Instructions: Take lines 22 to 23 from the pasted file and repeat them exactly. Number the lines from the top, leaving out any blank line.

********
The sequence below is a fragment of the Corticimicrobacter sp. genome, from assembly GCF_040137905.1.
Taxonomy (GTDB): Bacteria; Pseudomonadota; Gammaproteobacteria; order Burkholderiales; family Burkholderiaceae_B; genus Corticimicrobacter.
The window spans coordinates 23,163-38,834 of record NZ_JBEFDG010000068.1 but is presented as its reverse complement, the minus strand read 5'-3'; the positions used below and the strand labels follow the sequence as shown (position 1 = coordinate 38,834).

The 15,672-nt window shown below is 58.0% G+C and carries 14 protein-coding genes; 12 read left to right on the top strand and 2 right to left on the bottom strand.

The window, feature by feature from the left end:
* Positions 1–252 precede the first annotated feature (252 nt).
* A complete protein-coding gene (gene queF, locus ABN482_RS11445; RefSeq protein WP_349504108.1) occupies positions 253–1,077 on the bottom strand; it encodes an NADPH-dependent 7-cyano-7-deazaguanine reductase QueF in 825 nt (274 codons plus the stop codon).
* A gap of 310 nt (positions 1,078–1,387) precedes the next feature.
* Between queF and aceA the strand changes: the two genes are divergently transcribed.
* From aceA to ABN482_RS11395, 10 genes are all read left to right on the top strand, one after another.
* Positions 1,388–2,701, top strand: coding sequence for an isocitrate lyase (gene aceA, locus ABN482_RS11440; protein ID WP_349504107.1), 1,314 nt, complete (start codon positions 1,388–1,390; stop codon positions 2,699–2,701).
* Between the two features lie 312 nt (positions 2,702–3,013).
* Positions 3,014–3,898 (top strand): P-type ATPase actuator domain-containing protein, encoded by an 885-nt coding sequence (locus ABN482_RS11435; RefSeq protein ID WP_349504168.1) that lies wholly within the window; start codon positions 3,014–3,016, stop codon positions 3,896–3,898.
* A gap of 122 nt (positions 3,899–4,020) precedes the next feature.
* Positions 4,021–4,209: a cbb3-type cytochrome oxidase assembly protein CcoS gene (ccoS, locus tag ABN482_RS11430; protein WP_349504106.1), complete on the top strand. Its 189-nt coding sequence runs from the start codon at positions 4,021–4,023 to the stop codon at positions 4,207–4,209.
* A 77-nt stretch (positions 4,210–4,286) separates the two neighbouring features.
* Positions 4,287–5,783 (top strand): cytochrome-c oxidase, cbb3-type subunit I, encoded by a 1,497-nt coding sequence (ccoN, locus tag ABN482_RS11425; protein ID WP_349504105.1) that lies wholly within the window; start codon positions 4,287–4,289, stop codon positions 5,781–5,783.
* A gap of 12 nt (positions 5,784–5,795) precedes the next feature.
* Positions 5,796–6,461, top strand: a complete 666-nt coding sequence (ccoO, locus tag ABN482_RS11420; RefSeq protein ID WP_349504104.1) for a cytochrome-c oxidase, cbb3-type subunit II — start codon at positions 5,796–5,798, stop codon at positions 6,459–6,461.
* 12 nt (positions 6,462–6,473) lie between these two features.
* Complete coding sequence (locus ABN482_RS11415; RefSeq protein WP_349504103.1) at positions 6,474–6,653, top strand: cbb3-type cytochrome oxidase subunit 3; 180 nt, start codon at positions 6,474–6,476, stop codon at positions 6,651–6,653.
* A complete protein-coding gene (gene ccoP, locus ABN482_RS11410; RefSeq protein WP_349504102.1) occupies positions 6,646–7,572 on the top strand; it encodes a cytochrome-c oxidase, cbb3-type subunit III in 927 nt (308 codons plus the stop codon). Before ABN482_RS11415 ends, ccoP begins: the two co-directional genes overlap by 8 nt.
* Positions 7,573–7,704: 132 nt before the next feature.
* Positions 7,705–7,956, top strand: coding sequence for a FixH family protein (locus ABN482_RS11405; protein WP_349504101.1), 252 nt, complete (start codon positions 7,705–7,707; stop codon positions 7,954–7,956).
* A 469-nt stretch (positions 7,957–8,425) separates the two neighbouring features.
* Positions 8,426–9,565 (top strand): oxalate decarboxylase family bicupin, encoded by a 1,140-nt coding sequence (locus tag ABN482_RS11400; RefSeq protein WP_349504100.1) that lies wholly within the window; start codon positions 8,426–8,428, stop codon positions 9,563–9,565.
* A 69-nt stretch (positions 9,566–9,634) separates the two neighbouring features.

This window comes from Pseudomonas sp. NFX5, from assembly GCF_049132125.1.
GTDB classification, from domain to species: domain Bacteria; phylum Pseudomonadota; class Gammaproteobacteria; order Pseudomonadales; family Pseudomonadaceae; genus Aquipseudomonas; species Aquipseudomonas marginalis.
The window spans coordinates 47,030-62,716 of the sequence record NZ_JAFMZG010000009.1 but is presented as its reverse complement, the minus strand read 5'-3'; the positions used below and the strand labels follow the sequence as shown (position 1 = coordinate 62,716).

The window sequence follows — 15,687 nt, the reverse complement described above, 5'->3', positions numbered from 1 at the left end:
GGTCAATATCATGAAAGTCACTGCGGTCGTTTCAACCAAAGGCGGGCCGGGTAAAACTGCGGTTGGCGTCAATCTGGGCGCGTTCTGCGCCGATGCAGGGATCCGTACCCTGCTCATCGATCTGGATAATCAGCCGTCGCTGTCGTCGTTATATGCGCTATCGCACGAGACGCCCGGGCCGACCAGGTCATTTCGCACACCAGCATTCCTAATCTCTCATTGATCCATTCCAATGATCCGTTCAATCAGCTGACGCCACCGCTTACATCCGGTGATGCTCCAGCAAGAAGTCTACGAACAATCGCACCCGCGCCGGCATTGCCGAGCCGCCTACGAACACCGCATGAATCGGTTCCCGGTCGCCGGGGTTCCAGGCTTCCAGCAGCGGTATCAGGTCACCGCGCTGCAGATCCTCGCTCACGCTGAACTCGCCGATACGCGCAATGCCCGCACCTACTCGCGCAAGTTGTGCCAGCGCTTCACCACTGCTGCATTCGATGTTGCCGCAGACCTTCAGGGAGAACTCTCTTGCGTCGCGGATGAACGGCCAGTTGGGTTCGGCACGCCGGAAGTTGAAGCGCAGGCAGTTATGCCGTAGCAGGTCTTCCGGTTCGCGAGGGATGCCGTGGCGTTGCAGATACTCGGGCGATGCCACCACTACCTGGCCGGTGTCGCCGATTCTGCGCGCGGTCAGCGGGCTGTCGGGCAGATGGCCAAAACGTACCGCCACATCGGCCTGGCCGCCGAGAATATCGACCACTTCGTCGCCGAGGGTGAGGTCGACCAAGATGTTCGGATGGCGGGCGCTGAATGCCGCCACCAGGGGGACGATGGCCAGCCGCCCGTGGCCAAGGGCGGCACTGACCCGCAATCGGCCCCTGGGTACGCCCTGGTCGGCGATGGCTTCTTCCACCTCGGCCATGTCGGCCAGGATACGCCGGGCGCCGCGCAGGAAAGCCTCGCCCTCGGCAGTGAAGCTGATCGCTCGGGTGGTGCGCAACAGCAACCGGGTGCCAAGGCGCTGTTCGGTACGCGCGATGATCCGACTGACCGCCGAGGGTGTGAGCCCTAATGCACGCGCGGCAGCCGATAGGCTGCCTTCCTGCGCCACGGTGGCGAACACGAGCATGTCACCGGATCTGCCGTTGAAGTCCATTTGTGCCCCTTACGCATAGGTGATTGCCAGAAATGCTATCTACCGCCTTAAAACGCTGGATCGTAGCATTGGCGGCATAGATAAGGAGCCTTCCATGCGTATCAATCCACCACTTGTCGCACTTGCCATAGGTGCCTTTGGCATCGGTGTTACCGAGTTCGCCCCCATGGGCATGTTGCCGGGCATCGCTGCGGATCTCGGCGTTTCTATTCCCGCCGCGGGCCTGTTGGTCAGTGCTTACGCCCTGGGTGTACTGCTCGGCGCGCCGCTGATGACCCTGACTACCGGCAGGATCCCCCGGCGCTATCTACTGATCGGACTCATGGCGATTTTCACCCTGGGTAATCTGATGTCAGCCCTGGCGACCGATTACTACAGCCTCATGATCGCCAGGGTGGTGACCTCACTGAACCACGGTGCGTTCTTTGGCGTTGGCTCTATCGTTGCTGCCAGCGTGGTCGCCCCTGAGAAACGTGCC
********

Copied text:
* A complete protein-coding gene (gene ccoP, locus ABN482_RS11410; RefSeq protein WP_349504102.1) occupies positions 6,646–7,572 on the top strand; it encodes a cytochrome-c oxidase, cbb3-type subunit III in 927 nt (308 codons plus the stop codon). Before ABN482_RS11415 ends, ccoP begins: the two co-directional genes overlap by 8 nt.
* Positions 7,573–7,704: 132 nt before the next feature.